Health

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Health in Illinois Today

With 25 percent of young adults in Illinois living without insurance, it is more important than ever to help all Millennial Illinoisans take advantage of the benefits of healthcare.   The Affordable Care Act affects millions of Americans, but many remain confused about how they are impacted personally.  How can we make sure that all Illinois residents are getting the access to health coverage they need?

Who Regulates Health in Illinois? 

The Illinois government is uniquely positioned to impact the health outcomes of young adults in the state. The Illinois Department of Public Health works to protect the state’s residents from disease, collects statistics on medical conditions within the state, and publishes fact sheets to educate the public. The Illinois General Assembly has the authority to pass laws governing public health programs and recently voted to extend Medicaid Coverage to the state’s low-income residents under the Affordable Care Act (ACA).


Current Issues Affecting Health in Illinois

Some young Illinoisans are uninsured at higher rates than others.

Many young adults in Illinois remain uninsured, and there are often significant race, gender, and socioeconomic gaps in who has access to coverage.

30 percent of young men are uninsured in Illinois compared to 20 percent of young women in the state.  Young African American and Hispanic adults are less likely to be insured than their white counterparts.  35 percent of young Black Illinoisans and 43 percent of young Hispanic/Latino Illinoisans ages 18 to 24 are uninsured compared to 18 percent of White Illinoisans in the same age range.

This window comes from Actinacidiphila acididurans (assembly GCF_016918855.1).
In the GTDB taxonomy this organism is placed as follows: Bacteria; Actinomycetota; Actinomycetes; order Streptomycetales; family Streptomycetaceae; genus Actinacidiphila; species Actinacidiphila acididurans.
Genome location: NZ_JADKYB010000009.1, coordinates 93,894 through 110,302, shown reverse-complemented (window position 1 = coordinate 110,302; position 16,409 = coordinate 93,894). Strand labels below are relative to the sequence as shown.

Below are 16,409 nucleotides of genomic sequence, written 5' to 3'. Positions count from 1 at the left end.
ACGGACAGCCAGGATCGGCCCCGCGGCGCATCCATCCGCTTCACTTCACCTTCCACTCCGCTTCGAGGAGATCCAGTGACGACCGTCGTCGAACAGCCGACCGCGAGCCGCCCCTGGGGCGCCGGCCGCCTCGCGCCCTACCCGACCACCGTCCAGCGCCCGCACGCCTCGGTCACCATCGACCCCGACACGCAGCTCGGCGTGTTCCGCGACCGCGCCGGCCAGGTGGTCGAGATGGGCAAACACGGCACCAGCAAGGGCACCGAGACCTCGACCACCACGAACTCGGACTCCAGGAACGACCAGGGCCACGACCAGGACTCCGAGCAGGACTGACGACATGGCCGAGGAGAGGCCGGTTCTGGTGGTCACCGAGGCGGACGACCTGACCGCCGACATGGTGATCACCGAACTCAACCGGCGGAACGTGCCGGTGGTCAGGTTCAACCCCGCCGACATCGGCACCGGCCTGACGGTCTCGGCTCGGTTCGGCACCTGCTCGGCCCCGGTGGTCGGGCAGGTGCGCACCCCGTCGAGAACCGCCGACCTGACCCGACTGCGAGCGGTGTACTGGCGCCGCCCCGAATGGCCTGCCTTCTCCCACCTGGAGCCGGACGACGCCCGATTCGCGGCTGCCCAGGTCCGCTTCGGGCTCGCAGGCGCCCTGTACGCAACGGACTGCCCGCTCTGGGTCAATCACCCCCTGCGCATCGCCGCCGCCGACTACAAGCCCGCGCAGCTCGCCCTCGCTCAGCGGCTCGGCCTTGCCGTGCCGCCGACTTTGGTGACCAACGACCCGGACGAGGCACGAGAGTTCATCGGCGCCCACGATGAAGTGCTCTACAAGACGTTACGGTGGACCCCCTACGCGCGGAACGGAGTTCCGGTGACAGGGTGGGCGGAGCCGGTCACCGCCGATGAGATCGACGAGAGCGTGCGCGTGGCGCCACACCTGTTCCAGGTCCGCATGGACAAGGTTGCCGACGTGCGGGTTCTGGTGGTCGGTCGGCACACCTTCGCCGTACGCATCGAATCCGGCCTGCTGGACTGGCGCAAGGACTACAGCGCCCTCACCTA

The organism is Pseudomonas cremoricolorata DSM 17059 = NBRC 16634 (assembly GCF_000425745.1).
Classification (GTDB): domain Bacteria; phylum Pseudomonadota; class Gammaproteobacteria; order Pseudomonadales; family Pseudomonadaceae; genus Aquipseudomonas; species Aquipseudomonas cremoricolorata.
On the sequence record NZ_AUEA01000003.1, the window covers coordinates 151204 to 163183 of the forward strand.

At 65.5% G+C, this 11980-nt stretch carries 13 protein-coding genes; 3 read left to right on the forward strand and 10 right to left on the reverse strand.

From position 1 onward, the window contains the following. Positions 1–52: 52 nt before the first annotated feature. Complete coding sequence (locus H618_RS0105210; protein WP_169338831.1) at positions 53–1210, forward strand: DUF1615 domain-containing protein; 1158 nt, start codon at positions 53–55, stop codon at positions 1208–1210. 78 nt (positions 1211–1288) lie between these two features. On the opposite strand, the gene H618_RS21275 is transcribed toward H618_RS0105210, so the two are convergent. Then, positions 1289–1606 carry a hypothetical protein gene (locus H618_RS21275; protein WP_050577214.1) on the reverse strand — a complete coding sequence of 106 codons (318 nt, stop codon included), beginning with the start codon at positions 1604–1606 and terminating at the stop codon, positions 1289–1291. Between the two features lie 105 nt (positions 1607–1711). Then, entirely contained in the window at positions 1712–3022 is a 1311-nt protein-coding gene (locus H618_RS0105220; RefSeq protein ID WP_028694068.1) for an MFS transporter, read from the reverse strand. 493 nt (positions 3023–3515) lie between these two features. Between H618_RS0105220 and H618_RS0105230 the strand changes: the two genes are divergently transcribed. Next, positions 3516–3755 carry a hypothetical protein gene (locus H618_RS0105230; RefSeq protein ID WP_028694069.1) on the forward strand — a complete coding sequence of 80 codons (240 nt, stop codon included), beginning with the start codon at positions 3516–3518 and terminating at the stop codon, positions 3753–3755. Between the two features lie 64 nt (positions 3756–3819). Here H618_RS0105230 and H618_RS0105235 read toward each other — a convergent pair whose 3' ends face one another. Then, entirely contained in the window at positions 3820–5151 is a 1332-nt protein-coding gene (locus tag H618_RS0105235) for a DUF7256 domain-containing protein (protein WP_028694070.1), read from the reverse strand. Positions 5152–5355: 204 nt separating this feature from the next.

While the statewide rate of uninsurance for 18 to 34-year-olds is 25 percent, certain metropolitan areas suffer from above-average rates of uninsurance within their young adult populations:

  • Joliet: 29% of young adults uninsured
  • Chicago: 31% of young adults uninsured
  • Aurora: 31% of young adults uninsured
  • Rockford: 33% of young adults uninsured 

Lack of health insurance is linked to a number of troubling health outcomes.  Adults without health insurance are:

  • Less likely to receive clinical preventative services that could reduce premature death.
  • More likely to delay or forego visits to physicians and clinically effective therapies, including prescription medications.
  • More likely to be diagnosed with later stage cancers that could have been detected by a screening or by a visit to a clinician.
  • More likely to die from heart attacks and strokes.
  • More likely to suffer poorer health outcomes such as limitations in quality of life and premature death from cancer, cardiovascular disease, and asthma. 

 

Additional Resources

Get Covered Illinois

Young Invincibles Illinois Health Care Factsheet

Illinois.gov – Health Care Reform in Illinois – What It Means for You

SEUI – The State of Healthcare in Illinois


Chronic Conditions, Communicable Diseases, and Mental Illness in Illinois

A number of Illinoisans suffer from chronic conditions, communicable diseases, and mental illness.

The percentage of adults in the state living with diabetes is on the rise, increasing by nearly 60 percent between 1995 and 2010.